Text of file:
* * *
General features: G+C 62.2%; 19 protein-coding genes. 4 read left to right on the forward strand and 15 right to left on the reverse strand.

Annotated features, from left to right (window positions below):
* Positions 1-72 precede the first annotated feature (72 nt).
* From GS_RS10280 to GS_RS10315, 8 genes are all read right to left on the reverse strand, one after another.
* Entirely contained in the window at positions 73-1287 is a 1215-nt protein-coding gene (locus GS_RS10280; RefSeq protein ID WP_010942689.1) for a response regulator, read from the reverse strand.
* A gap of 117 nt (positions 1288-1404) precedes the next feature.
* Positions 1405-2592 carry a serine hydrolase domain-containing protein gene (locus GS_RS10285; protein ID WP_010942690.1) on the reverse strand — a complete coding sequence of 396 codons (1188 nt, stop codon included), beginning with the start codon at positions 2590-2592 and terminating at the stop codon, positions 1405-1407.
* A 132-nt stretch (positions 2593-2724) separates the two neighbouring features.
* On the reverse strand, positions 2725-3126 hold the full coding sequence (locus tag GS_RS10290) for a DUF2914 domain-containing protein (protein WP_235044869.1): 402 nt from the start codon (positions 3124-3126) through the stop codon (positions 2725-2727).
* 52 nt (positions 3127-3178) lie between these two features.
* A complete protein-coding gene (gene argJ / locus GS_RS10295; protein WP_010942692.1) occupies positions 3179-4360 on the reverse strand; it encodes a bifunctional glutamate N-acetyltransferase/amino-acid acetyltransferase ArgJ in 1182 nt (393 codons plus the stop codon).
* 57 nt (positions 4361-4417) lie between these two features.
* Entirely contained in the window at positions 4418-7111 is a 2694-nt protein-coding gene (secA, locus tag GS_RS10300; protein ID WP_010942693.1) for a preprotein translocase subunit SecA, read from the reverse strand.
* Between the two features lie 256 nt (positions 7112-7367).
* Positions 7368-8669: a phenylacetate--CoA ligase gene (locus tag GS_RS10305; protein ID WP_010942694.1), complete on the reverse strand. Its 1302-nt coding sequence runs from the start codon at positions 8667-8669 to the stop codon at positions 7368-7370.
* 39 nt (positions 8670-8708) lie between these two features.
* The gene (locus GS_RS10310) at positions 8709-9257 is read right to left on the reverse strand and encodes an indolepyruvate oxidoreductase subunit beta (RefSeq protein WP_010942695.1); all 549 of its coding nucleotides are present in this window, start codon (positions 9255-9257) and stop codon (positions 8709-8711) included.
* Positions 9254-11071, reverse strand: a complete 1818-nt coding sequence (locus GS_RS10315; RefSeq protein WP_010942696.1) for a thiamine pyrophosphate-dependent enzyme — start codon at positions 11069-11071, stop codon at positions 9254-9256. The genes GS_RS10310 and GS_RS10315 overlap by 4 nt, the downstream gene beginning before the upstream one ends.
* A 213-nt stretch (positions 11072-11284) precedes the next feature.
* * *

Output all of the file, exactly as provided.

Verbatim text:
General features: G+C 62.2%; 19 protein-coding genes. 4 read left to right on the forward strand and 15 right to left on the reverse strand.

Annotated features, from left to right (window positions below):
* Positions 1-72 precede the first annotated feature (72 nt).
* From GS_RS10280 to GS_RS10315, 8 genes are all read right to left on the reverse strand, one after another.
* Entirely contained in the window at positions 73-1287 is a 1215-nt protein-coding gene (locus GS_RS10280; RefSeq protein ID WP_010942689.1) for a response regulator, read from the reverse strand.
* A gap of 117 nt (positions 1288-1404) precedes the next feature.
* Positions 1405-2592 carry a serine hydrolase domain-containing protein gene (locus GS_RS10285; protein ID WP_010942690.1) on the reverse strand — a complete coding sequence of 396 codons (1188 nt, stop codon included), beginning with the start codon at positions 2590-2592 and terminating at the stop codon, positions 1405-1407.
* A 132-nt stretch (positions 2593-2724) separates the two neighbouring features.
* On the reverse strand, positions 2725-3126 hold the full coding sequence (locus tag GS_RS10290) for a DUF2914 domain-containing protein (protein WP_235044869.1): 402 nt from the start codon (positions 3124-3126) through the stop codon (positions 2725-2727).
* 52 nt (positions 3127-3178) lie between these two features.
* A complete protein-coding gene (gene argJ / locus GS_RS10295; protein WP_010942692.1) occupies positions 3179-4360 on the reverse strand; it encodes a bifunctional glutamate N-acetyltransferase/amino-acid acetyltransferase ArgJ in 1182 nt (393 codons plus the stop codon).
* 57 nt (positions 4361-4417) lie between these two features.
* Entirely contained in the window at positions 4418-7111 is a 2694-nt protein-coding gene (secA, locus tag GS_RS10300; protein ID WP_010942693.1) for a preprotein translocase subunit SecA, read from the reverse strand.
* Between the two features lie 256 nt (positions 7112-7367).
* Positions 7368-8669: a phenylacetate--CoA ligase gene (locus tag GS_RS10305; protein ID WP_010942694.1), complete on the reverse strand. Its 1302-nt coding sequence runs from the start codon at positions 8667-8669 to the stop codon at positions 7368-7370.
* 39 nt (positions 8670-8708) lie between these two features.
* The gene (locus GS_RS10310) at positions 8709-9257 is read right to left on the reverse strand and encodes an indolepyruvate oxidoreductase subunit beta (RefSeq protein WP_010942695.1); all 549 of its coding nucleotides are present in this window, start codon (positions 9255-9257) and stop codon (positions 8709-8711) included.
* Positions 9254-11071, reverse strand: a complete 1818-nt coding sequence (locus GS_RS10315; RefSeq protein WP_010942696.1) for a thiamine pyrophosphate-dependent enzyme — start codon at positions 11069-11071, stop codon at positions 9254-9256. The genes GS_RS10310 and GS_RS10315 overlap by 4 nt, the downstream gene beginning before the upstream one ends.
* A 213-nt stretch (positions 11072-11284) precedes the next feature.